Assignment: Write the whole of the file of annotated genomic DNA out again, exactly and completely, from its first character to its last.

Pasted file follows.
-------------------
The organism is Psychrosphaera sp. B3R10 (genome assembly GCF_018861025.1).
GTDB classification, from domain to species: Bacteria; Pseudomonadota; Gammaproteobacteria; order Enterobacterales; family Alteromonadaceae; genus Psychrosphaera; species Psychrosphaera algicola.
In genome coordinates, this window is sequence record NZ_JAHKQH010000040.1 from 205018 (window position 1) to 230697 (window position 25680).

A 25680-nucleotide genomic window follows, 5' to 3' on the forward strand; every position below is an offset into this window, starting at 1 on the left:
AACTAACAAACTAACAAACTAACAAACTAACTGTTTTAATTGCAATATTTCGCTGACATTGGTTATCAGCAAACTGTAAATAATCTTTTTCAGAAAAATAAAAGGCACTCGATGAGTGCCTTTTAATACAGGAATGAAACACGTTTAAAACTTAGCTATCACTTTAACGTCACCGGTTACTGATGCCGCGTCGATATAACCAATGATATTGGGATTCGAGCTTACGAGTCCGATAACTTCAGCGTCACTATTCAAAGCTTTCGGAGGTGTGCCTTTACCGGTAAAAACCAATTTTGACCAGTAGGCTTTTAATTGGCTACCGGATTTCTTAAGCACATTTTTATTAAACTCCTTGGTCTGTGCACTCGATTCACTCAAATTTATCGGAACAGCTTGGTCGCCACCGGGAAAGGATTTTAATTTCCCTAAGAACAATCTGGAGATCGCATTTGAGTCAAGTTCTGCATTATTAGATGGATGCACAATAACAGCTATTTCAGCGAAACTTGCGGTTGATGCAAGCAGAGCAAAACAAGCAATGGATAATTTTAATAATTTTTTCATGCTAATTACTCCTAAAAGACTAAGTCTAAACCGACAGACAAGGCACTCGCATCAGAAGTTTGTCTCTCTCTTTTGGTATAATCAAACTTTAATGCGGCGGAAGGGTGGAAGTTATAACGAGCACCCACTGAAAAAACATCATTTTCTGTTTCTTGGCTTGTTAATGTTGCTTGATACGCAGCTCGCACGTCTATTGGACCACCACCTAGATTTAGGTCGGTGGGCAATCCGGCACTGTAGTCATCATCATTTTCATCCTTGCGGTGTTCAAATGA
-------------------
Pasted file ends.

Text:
The organism is Psychrosphaera sp. B3R10 (genome assembly GCF_018861025.1).
GTDB classification, from domain to species: Bacteria; Pseudomonadota; Gammaproteobacteria; order Enterobacterales; family Alteromonadaceae; genus Psychrosphaera; species Psychrosphaera algicola.
In genome coordinates, this window is sequence record NZ_JAHKQH010000040.1 from 205018 (window position 1) to 230697 (window position 25680).

A 25680-nucleotide genomic window follows, 5' to 3' on the forward strand; every position below is an offset into this window, starting at 1 on the left:
AACTAACAAACTAACAAACTAACAAACTAACTGTTTTAATTGCAATATTTCGCTGACATTGGTTATCAGCAAACTGTAAATAATCTTTTTCAGAAAAATAAAAGGCACTCGATGAGTGCCTTTTAATACAGGAATGAAACACGTTTAAAACTTAGCTATCACTTTAACGTCACCGGTTACTGATGCCGCGTCGATATAACCAATGATATTGGGATTCGAGCTTACGAGTCCGATAACTTCAGCGTCACTATTCAAAGCTTTCGGAGGTGTGCCTTTACCGGTAAAAACCAATTTTGACCAGTAGGCTTTTAATTGGCTACCGGATTTCTTAAGCACATTTTTATTAAACTCCTTGGTCTGTGCACTCGATTCACTCAAATTTATCGGAACAGCTTGGTCGCCACCGGGAAAGGATTTTAATTTCCCTAAGAACAATCTGGAGATCGCATTTGAGTCAAGTTCTGCATTATTAGATGGATGCACAATAACAGCTATTTCAGCGAAACTTGCGGTTGATGCAAGCAGAGCAAAACAAGCAATGGATAATTTTAATAATTTTTTCATGCTAATTACTCCTAAAAGACTAAGTCTAAACCGACAGACAAGGCACTCGCATCAGAAGTTTGTCTCTCTCTTTTGGTATAATCAAACTTTAATGCGGCGGAAGGGTGGAAGTTATAACGAGCACCCACTGAAAAAACATCATTTTCTGTTTCTTGGCTTGTTAATGTTGCTTGATACGCAGCTCGCACGTCTATTGGACCACCACCTAGATTTAGGTCGGTGGGCAATCCGGCACTGTAGTCATCATCATTTTCATCCTTGCGGTGTTCAAATGA